4th May 2018/Culture

Believe it or not but at one time, Bord na Móna, in common with most other employers, paid female employees less than their male colleagues despite doing the same work, this was the case from the early days.In fact during the 1940s the company was discouraged from employing female staff by the Catholic Church and the Trade Unions.

However in 1970, on the basis of ‘equal pay for equal work’, the company moved some female clerks on to the male clerical scale and in 1971 the board considered a report on equal pay by the Commission on the Status of Women, a slight move in the right direction. Also after marriage, women were no longer allowed to remain in employment and had to leave, only single women could be employed.

Finally, in 1975 changes in legislation and practice lead to full equality in pay for doing the same work and married women were thereafter free to remain in employment and the organisation could recruit married women - 41 years after we were founded.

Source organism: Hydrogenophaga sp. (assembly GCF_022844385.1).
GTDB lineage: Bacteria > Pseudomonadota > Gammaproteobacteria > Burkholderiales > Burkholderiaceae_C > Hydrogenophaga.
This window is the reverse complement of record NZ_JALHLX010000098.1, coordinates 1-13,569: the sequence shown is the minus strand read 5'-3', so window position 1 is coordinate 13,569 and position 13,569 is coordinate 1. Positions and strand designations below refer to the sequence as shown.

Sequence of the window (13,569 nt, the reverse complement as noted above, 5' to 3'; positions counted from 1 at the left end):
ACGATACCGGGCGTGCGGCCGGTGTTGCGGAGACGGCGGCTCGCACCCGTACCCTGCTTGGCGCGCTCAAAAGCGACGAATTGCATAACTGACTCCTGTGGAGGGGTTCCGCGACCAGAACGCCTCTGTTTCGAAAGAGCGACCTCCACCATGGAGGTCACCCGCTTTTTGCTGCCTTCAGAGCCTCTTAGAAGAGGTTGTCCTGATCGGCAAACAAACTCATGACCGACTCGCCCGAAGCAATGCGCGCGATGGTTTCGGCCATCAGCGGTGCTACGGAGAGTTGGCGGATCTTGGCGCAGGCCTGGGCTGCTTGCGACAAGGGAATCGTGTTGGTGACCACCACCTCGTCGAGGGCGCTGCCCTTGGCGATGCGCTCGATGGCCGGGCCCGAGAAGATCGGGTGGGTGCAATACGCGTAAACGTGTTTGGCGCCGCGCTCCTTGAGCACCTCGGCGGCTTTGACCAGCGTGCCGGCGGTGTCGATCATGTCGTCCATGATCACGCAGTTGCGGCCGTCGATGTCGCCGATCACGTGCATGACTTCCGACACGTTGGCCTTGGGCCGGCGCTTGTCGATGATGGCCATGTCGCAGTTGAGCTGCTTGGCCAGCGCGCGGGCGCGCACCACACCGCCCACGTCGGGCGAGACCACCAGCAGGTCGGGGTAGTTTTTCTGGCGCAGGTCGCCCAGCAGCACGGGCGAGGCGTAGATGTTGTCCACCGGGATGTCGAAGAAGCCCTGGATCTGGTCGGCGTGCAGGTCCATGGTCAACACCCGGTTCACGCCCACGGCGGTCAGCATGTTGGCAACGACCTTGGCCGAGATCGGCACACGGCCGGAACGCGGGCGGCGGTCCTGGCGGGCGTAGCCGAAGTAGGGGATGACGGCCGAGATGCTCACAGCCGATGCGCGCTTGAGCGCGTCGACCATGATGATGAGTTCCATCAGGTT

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By Tony McKenna

My name is Tony McKenna and I grew up working on the bog, helping to cut our turf every year. I’m from Newbridge, Co. Kildare and joined Bord na Móna in 1973. Part of my career here was spent in our Technical Information Office,but the last decade I’ve been part of the Communications Department. I look after the company’s archive material, mainly technical publications, historical data and old photographs. My hobbies are history, reading, DIY, gardening, running and also supporting Sarsfields GAA club and of course the Kildare GAA team.

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